If you cast your mind back to 1995, it’s fair to say that you could have got long odds on the prospect of Blur’s chirpy, slightly annoying, mockney frontman Damon Albarn occupying a position in 2007 as something of a renaissance man of British music. But, whilst one-time sworn enemies Liam and Noel seem to have turned into a post millennial version of Slade, without the great tunes—and are happy to just pop up every few years with some more ‘outrageous’ interviews and another set of songs almost tragic in their fading brilliance—Albarn has grown into one of this century’s most engaging pop musicians. His cartoon side project Gorillaz has mutated from scratchy beginnings into a pop monster. Tellingly, 2005’s Demon Days, a deliciously dark pop album that sounded both progressive and catchy as hell, was one of the year’s most memorable releases.
Some five years in the making, The Good, the Bad & the Queen sees Albarn again teaming up with producer of the moment Brian “Dangermouse” Burton, and assembling a ‘supergroup’ featuring ex-Clash bass hero Paul Simonon, incomparable Afrobeat pioneer and Fela Kuti drummer Tony Allen, and Albarn’s recent side-man Simon Tong (The Verve, Gorillaz). Even more so than the last Gorillaz album and the interesting but patchy Mali Music, The Good, the Bad & the Queen is a record swathed in musicality and soul—and is unquestionably the most assured and coherent project Albarn has ever been involved with.
Threads of all Albarn’s previous musical incarnations run through the deep grooves of The Good, the Bad & the Queen, as the songs unfold fluidly, slowly revealing their reference points. The music here is touched by the colours of old English music hall, wartime laments, and Britpop, as well as subtle shades of reggae, dub, and Afrobeat—belying the notion that The Good, the Bad & the Queen is a Damon Albarn solo venture. Indeed, far from the clunky precedent set by most ‘supergroups’, the musicians in The Good, the Bad & the Queen seem to play off each other with an innate awareness of the overall dubby groove.
The first track, “History Song”, sets a purposeful tone that informs everything that follows, opening with a skeletal acoustic guitar figure before Simonon drops a reeling bass riff, and a fuggy organ and dancing percussion sets in. Both of the songs that come next, are brilliantly off-kilter pop tunes. Familiar elements like the rudimentary upright piano used on “80’s Life” or the mournful chorus of “Northern Whale” are warped just enough to suggest you’re listening to something new, and the effect is effortlessly enthralling. “Kingdom of Doom” is a fitting moniker for a song that opens with the lines: “Friday night/ In the kingdom of doom/ Ravens fly/ Across the moon”. As ominous as the crashes of thunder and synth shrieks that hover over the song are, they are set to one of Albarn’s most liltingly romantic melodies.
Almost everything here, though, is towered over by the magnificent “Herculean”, a symphonic dub soundscape that sounds at once weary and resigned, and beautifully defiant. Albarn sings: “It’s bigger than you/ And the welfare state/ And we keep singing/ It’s not too late” as Tony Allen’s drums skitter, and washes of melody and ghostly voices carry the song to its end. Given the genius of Allen’s contribution, it’s perhaps baffling that he is used so sparingly throughout The Good, the Bad & the Queen. Especially to ears trained on Western rock music, his drumming remains a delight, as his beats fizz away, colouring the songs in glorious, unexpected textures.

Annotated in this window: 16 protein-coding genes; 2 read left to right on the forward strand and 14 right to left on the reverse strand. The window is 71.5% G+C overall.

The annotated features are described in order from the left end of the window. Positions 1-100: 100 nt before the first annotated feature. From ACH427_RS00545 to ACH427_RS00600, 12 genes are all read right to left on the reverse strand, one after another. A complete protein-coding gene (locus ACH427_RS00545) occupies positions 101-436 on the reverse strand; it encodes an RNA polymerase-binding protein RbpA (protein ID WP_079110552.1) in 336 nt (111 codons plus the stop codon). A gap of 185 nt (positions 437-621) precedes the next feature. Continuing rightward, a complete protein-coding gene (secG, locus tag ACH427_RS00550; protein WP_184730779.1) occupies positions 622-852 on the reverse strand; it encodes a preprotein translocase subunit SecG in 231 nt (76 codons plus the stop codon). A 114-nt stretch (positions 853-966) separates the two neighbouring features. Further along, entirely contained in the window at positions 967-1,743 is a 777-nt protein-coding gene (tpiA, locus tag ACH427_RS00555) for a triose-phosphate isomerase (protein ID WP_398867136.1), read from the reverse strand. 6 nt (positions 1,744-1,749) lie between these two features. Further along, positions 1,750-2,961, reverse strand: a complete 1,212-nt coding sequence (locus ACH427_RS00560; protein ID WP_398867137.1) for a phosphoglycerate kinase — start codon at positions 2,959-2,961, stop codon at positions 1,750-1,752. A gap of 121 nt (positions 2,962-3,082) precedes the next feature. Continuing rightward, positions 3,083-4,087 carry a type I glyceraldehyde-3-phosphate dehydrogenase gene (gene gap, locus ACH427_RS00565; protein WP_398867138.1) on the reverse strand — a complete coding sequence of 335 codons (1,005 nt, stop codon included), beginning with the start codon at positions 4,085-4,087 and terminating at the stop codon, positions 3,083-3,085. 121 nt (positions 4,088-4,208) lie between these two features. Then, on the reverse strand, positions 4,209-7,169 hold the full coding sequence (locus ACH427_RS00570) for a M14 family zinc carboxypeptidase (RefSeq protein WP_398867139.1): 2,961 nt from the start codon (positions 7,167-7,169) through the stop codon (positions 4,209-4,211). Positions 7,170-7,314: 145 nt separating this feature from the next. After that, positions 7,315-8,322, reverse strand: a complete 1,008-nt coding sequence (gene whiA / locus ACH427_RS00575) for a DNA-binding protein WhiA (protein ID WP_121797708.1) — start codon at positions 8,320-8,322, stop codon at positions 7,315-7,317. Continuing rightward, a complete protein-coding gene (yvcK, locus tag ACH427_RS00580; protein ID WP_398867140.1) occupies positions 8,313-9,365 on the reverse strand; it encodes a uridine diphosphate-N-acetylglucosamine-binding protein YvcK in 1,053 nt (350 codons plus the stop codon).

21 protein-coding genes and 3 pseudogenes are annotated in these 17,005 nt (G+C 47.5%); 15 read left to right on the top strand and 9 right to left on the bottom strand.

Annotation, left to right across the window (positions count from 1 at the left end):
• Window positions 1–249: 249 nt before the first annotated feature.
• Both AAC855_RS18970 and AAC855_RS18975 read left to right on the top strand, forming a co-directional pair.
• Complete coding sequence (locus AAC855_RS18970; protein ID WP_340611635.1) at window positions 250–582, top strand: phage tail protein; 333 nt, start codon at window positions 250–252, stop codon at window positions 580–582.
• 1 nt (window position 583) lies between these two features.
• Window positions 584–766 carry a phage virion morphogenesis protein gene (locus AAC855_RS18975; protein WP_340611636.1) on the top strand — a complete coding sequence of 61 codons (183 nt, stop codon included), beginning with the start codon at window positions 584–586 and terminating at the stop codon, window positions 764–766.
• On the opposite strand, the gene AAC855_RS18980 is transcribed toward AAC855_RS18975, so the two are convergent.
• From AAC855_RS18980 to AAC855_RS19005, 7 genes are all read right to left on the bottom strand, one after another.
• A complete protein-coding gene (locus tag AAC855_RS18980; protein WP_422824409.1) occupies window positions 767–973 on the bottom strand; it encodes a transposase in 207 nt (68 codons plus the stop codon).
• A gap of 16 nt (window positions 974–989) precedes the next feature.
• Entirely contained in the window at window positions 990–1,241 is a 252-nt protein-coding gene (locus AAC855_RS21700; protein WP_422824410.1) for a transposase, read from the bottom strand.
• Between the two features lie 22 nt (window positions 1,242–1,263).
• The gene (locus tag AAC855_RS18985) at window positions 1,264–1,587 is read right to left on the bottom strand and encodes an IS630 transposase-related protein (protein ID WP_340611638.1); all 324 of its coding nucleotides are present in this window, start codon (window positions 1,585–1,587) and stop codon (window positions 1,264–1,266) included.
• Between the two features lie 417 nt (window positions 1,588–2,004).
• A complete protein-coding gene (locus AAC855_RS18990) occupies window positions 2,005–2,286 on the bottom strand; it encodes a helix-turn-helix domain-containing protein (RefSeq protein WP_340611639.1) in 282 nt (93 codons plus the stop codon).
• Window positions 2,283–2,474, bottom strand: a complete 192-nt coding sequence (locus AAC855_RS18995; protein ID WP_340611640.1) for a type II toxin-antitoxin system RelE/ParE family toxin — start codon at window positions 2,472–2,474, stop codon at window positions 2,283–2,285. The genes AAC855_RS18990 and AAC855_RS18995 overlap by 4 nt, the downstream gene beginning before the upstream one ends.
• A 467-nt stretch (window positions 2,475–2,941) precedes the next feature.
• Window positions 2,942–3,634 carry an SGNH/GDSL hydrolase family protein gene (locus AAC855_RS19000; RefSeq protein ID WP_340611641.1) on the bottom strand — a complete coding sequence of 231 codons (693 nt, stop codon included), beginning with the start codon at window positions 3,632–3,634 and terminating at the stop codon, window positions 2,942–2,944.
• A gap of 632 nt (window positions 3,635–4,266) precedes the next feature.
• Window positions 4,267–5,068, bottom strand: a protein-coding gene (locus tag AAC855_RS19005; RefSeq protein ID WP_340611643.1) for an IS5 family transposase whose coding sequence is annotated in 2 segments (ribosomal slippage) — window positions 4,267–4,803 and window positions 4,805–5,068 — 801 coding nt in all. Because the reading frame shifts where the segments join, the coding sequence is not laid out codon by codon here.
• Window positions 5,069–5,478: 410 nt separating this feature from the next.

Elsewhere, “Behind the Sun” is a wonderfully weird, cracked soul ballad that finds Albarn vocally at his most stretched and touching, and “The Bunting Song”, too, is built around a lovely melody that shines from the foggy production. “Three Changes” is an oppressive, broken down funfair, dub jam that seems to hold a dirty mirror up to the ugliest scenes of British life—with Albarn singing “Give us sordid details/ Tie them to the main sail/ The drum and gun/ Of estatedom/ Very near”. It’s as if the vacuous, brash lives and tabloid culture that fascinated him a decade ago on Parklife now repulse him. The record closes with the title track, a raucous groove, heavily in debt to Allen’s kinetic Afrobeat rhythms, which sends the album spiralling towards a thrilling conclusion.
For all the talk that this record was supposed to be an anti-Iraq concept album, its stories seem to stretch much further back than that. The impending sense of threat and mourning that stalks London in 2006 is captured in the record’s murky production and rhythms of the sounds—but despite Albarn’s own views—reference to the war is never explicit enough to confine the songs to these specific, dark times. The project as a whole has the feel of an almost gothic pop album—a brooding fable set in a post-war London cloaked in fear, resigned panic, and barely hidden despair.
But here’s the thing,:The Good, the Bad & the Queen positively crackles with life and melody throughout. It might be as grubby and mysterious as the London it evokes, but it’s also as animated and vibrant as the streets around Portobello Market. Perhaps the biggest compliment you can give to The Good, the Bad & the Queen is that the album is bigger than the sum of its iconoclastic parts. Musically, it’s a bold, startling record that confounds any expectations or preconceptions of its creator—and as something deeper, the half remembered pictures that float through the songs’ murky waters are a defiant and despairing comment on where the mixed up island of Britain has arrived at in 2007.